I do think his view of Mahler’s Ninth is more apocalyptic than many conductors approach it. I think, too, he has a tendency to make this symphony sound considerably more astringent, with a notable belief it is valid to acknowledge the Second Viennese School in some of Mahler’s scoring where other conductors either see none, or under phrase it. Rattle is also much riskier with dynamics – when the music is loud it’s terrifying, when it’s quiet it’s on the verge of inaudibility. There were some improvements in the Prom performance – the Ländler, for example, has become much more ‘peasant’ focused with better rhythms and the Rondo-burlesque is less grotesquely pedantic than it once was. The outer movements remain hugely impressive – and in at least one section of the Adagio I still believe no conductor I have ever heard in this symphony – in concert or on disc – comes close to how Rattle gets the LSO to sound.

Symphony it maybe, but the Ninth, especially the first movement, is dominated by song – at least seven of them. The opening itself, on second violins (which Rattle divides antiphonally), is the first – but we get them on a solo horn, as well as the duet on solo violins and so on. They were ravishingly done. I think Rattle sees even more cataclysm in this movement – the end of the second part of the development now has a brutal, inexorable power that makes its collapse all the more calamitous. With the coda, that morendo ebb, the hesitant fading on the flutes and oboes – and eventually the horn – sounded magnificent, another of the farewell calls, those Leb’ wol.

Sir Simon Rattle conducts the BBC Singers and London Symphony Orchestra (c) BBC/Mark Allan

I think the Ländler was superbly done, although arguably some might have found it heavy. There was perhaps more of a ‘death dance’ to these waltzes; they had a macabre, wild gaudiness – kitschness if you like. But there was sufficient contrast with the ländler – with crude trombones and tubas – to offer sufficient contrast. Rattle has never really taken an over-rigorous pace for the Rondo-Burlesque and didn’t here either. Nor, I think, does he make this music sound as overtly strange as some conductors (Bernstein, for example). But the sarcasm, pungency and subversiveness of the music has developed over the years – enough to make the introduction of the first theme of the Adagio a quixotic moment.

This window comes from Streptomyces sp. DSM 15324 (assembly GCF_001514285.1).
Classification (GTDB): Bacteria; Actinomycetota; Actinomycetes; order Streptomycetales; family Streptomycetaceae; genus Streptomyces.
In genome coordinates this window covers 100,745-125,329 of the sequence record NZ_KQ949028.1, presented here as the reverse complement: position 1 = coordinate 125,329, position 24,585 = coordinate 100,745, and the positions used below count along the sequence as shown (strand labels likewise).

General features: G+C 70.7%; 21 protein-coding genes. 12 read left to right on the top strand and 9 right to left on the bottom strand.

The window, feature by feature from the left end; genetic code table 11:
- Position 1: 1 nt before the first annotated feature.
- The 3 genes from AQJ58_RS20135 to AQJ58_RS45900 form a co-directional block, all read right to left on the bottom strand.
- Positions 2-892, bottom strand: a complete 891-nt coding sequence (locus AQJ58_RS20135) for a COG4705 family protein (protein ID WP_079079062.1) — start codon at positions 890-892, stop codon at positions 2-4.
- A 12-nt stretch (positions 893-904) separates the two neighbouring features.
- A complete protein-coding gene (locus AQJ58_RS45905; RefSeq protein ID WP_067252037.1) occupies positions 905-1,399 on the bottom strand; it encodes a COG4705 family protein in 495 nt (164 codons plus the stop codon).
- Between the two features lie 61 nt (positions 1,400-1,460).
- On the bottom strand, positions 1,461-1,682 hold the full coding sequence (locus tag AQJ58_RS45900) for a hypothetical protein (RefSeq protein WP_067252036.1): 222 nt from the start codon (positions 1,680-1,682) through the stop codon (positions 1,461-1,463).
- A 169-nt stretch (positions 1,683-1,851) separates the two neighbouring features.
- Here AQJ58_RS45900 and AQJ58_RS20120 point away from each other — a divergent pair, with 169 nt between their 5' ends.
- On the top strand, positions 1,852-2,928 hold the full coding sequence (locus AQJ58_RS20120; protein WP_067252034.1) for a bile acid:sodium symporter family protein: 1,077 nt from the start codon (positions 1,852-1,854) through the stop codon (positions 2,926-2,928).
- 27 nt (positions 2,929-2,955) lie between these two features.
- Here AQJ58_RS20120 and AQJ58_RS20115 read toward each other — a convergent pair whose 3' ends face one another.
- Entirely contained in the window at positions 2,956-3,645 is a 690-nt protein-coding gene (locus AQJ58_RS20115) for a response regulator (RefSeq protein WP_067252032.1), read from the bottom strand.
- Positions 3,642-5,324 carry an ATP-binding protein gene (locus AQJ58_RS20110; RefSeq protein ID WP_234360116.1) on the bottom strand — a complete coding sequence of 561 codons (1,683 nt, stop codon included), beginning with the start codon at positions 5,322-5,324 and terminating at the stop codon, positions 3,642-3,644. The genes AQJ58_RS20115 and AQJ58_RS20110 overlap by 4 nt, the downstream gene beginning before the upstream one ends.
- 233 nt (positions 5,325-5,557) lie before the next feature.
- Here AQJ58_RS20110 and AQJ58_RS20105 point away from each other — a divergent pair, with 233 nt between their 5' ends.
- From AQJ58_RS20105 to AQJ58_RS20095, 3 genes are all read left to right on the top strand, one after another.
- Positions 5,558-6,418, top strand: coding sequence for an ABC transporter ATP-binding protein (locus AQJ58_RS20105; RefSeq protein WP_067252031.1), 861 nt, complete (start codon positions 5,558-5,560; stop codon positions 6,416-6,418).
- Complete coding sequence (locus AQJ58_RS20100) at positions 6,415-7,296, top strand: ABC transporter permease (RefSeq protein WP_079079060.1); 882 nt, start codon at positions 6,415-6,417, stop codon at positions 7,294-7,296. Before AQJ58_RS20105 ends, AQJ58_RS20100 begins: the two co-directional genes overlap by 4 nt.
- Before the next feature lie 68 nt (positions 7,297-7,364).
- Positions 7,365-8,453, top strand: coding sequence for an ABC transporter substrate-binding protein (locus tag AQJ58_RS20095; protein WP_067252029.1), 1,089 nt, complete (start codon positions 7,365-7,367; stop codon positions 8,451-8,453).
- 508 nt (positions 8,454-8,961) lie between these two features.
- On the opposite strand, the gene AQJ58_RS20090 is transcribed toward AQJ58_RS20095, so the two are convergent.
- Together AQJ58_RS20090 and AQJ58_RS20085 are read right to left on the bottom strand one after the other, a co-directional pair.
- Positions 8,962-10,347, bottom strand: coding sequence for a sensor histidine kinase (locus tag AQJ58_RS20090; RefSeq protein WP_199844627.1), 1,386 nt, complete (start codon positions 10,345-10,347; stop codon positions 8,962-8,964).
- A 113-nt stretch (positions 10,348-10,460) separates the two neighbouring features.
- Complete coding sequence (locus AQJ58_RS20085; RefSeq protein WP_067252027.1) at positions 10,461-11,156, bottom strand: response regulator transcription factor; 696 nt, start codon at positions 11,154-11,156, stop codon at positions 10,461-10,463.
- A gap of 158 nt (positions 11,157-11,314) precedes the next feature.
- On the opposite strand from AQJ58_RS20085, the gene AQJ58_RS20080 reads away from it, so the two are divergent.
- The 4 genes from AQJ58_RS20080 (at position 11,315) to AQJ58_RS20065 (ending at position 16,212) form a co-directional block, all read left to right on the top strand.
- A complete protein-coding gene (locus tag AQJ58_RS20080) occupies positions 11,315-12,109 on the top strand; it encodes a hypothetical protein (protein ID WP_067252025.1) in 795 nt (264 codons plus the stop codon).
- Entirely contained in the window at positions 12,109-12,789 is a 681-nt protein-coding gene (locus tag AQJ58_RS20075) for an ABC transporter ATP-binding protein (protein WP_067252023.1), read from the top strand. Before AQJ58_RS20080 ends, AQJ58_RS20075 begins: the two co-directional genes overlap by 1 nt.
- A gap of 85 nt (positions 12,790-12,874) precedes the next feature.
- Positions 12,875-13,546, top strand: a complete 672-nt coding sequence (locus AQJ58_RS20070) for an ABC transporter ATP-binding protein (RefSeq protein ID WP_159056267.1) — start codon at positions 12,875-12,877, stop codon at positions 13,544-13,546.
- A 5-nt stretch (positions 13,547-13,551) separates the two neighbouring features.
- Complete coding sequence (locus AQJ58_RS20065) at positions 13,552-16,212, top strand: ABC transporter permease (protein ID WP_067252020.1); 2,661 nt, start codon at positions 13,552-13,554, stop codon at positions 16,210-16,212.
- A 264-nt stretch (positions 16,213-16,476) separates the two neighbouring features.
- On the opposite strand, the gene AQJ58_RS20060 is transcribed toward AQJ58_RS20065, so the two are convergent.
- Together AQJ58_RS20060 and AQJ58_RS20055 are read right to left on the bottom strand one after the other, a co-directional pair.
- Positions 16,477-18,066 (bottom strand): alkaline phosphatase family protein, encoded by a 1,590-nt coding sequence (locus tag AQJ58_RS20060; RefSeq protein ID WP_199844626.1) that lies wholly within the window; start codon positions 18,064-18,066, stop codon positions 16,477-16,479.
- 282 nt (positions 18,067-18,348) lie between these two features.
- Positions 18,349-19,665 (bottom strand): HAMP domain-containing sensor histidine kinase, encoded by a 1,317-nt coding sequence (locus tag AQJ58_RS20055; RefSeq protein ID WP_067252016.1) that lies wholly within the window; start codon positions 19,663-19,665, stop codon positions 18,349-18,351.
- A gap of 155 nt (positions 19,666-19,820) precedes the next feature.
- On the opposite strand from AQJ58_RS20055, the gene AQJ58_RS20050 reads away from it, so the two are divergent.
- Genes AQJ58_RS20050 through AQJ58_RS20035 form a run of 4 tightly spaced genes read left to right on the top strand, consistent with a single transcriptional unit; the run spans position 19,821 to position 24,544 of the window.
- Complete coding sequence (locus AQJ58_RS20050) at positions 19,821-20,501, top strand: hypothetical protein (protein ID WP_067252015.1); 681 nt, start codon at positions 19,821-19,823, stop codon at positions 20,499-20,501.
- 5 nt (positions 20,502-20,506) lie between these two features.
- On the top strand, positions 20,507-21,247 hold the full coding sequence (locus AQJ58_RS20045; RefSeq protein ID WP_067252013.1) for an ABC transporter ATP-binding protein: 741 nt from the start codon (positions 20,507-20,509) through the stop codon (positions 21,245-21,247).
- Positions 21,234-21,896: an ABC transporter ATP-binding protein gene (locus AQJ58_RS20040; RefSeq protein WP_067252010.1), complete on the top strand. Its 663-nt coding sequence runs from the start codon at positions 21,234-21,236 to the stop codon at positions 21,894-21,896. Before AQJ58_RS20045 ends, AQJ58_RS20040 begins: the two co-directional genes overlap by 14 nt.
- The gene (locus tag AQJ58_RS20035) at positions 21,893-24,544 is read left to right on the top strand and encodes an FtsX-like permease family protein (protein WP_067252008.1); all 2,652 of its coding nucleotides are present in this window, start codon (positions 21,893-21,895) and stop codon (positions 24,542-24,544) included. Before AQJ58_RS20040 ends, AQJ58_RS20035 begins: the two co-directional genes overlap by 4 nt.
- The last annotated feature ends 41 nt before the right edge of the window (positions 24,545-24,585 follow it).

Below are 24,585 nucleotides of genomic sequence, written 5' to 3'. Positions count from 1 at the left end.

Rattle’s view of the Adagio remains impressive. He relied on the power and depth of the LSO strings (magnificent cellos and basses) to give him enough weight to choose precisely the tempo he wanted – the majestic horns ringing like poetry over these great stanzas. His care to dovetail voices was impeccable – the contrabassoon and double basses, for example – and the willingness to let his players devolve into chamber groups brought out inner details often secluded in other performances.

As with so much of this movement, and its broken, disrupted crescendos, it’s at the greatest extreme that Rattle and his orchestra proved incomparable: that great climax, the Wieder Zuruckhaltend marking just before Tempo I. First and second violins played with a unity of phrasing which was simply stunning; the fragmented notes, first at f and then reaching upwards to fff on note seven for the first violins remain one of his great moments in this symphony. With a coda – again so carefully attentive to the morendo marking – and poised concentration, the echoes of Kindertotenlieder on the symphony’s extinguishing bars felt just magical. Memories of Abbado’s justly famous 1994 Prom’s performance of Mahler’s Ninth were recalled as Rattle held his hands aloft before a silent, rapt audience. There was no farewell here really, but what we had heard was a performance that had great personal meaning.

I heard my first performance of Mahler’s Ninth when I was seventeen years old – given in Berlin by Herbert von Karajan – and have heard less than a handful of truly great ones since. I don’t think Simon Rattle’s Prom Ninth was cut from quite that cloth, but it came close to it. It’s certainly one that won’t be forgotten.

Marc Bridle

Francis Poulenc: Figure humaine; Gustav Mahler: Symphony No.9

BBC Singers, Sofi Jeannin (chorus master), London Symphony Orchestra, Sir Simon Rattle (conductor)

Royal Albert Hall, London; Sunday 27th August 2023.

ABOVE: Sir Simon Rattle conducts the BBC Singers (c) BBC/Mark Allan